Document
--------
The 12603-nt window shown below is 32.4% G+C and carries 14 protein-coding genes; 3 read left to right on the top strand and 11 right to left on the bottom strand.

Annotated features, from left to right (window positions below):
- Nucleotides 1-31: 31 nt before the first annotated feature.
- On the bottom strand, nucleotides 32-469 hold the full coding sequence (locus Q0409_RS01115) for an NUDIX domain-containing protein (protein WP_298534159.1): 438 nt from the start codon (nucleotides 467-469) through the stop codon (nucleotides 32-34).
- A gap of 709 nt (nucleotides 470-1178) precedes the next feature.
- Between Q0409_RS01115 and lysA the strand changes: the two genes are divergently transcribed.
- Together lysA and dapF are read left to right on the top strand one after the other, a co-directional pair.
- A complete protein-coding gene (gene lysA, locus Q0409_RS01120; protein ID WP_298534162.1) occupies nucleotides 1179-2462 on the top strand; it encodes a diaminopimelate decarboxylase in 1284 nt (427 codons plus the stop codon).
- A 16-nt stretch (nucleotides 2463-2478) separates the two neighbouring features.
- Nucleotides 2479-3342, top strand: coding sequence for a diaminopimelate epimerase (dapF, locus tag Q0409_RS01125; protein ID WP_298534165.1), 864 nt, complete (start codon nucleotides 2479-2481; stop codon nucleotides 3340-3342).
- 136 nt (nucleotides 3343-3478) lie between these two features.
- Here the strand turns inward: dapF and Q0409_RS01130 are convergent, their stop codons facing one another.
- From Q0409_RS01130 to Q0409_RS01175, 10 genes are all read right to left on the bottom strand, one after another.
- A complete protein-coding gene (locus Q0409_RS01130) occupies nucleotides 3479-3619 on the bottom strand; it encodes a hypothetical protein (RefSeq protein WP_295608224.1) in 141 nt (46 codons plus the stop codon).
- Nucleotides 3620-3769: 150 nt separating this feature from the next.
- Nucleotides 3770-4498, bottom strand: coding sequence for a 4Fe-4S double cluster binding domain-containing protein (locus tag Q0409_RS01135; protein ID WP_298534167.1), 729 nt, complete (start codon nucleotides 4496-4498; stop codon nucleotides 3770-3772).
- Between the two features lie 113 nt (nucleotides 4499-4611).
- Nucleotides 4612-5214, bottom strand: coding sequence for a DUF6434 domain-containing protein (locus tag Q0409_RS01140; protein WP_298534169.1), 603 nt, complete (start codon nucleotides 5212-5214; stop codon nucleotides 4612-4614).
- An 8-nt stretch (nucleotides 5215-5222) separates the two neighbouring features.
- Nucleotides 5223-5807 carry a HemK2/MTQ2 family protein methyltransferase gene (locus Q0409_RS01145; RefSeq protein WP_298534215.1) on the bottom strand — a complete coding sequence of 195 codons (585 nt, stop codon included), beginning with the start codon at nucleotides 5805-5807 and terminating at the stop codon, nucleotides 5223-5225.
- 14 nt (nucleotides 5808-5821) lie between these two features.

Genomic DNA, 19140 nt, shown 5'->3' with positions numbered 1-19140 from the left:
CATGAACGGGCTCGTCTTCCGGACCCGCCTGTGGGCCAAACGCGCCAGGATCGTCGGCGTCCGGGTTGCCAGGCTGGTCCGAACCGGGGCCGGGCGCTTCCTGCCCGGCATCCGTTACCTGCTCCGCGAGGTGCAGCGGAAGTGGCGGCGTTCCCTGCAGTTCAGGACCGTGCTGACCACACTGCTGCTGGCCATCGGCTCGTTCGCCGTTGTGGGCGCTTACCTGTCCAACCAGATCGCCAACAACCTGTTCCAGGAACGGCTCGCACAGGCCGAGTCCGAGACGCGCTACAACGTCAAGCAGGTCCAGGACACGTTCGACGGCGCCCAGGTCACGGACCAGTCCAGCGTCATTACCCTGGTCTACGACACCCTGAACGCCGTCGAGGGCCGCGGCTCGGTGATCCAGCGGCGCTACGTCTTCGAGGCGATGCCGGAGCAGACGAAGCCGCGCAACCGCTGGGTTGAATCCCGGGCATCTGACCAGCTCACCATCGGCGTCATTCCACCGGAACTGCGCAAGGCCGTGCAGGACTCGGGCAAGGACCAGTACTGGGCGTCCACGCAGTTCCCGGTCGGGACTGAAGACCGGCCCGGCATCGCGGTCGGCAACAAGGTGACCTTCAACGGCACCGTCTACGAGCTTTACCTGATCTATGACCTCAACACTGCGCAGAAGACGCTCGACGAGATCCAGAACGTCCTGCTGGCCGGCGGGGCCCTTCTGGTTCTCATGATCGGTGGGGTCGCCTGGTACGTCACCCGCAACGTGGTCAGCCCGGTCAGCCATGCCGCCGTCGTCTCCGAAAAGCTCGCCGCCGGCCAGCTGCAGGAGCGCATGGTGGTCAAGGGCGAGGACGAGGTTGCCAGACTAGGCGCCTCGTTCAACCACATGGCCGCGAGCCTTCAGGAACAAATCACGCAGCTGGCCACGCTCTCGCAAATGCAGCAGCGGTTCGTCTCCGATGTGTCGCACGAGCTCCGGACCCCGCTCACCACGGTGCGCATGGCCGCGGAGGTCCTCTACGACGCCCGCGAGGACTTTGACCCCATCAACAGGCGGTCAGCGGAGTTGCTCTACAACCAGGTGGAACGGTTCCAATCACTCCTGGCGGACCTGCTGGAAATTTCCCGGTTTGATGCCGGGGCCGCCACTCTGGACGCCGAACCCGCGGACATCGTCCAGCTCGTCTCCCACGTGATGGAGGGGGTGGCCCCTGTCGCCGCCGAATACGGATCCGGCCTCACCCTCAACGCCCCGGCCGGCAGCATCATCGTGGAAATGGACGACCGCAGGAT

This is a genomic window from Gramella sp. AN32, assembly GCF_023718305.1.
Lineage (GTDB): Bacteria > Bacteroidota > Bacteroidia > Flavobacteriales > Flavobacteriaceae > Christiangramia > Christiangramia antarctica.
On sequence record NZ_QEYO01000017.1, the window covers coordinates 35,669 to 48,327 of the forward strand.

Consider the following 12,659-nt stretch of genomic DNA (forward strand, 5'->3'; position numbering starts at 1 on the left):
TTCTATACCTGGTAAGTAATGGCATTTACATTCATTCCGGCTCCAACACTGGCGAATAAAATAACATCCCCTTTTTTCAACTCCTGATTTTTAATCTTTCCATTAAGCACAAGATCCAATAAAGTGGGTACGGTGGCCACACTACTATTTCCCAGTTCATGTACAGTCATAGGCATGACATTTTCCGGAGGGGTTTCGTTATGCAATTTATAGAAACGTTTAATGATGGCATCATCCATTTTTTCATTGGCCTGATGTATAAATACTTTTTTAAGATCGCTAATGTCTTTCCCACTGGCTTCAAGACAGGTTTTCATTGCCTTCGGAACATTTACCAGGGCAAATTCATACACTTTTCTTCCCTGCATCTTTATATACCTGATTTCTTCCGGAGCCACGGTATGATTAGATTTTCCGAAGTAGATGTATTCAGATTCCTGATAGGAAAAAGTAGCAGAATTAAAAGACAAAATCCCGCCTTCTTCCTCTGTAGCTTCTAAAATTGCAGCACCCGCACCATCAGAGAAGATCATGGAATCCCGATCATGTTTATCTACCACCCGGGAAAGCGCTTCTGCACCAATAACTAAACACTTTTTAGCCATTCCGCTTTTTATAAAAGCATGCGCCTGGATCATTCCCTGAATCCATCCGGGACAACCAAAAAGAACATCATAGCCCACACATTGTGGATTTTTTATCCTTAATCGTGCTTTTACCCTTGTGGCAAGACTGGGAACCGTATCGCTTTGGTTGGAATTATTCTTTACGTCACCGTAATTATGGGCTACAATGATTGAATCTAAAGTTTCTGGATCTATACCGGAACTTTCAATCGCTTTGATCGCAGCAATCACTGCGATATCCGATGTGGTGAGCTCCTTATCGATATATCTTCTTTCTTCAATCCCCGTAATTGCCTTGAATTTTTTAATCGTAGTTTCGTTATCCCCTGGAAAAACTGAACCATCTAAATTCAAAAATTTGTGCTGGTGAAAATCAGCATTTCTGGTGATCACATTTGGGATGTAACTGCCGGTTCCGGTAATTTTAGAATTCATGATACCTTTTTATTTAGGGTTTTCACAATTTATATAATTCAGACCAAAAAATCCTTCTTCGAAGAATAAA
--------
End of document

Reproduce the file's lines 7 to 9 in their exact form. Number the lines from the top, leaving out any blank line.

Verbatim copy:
- Together lysA and dapF are read left to right on the top strand one after the other, a co-directional pair.
- A complete protein-coding gene (gene lysA, locus Q0409_RS01120; protein ID WP_298534162.1) occupies nucleotides 1179-2462 on the top strand; it encodes a diaminopimelate decarboxylase in 1284 nt (427 codons plus the stop codon).
- A 16-nt stretch (nucleotides 2463-2478) separates the two neighbouring features.